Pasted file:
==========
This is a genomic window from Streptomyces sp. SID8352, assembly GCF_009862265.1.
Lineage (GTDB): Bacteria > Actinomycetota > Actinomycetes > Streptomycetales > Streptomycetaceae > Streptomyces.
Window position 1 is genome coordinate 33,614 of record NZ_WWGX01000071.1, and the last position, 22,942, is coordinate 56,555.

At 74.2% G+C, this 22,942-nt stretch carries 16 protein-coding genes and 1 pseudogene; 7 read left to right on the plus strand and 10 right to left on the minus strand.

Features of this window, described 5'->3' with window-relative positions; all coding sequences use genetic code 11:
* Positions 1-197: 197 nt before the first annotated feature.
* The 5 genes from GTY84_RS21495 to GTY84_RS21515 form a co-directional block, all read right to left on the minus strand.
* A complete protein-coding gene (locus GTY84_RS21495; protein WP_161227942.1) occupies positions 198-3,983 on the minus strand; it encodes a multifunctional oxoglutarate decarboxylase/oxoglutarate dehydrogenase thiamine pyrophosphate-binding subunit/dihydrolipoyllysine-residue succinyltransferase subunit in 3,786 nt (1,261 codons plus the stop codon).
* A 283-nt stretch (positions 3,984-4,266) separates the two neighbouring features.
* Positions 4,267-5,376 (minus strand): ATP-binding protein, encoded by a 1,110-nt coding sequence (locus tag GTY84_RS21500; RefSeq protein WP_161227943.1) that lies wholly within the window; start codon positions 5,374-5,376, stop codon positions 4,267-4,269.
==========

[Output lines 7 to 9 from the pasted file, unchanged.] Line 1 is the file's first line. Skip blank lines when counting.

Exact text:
* The 5 genes from GTY84_RS21495 to GTY84_RS21515 form a co-directional block, all read right to left on the minus strand.
* A complete protein-coding gene (locus GTY84_RS21495; protein WP_161227942.1) occupies positions 198-3,983 on the minus strand; it encodes a multifunctional oxoglutarate decarboxylase/oxoglutarate dehydrogenase thiamine pyrophosphate-binding subunit/dihydrolipoyllysine-residue succinyltransferase subunit in 3,786 nt (1,261 codons plus the stop codon).
* A 283-nt stretch (positions 3,984-4,266) separates the two neighbouring features.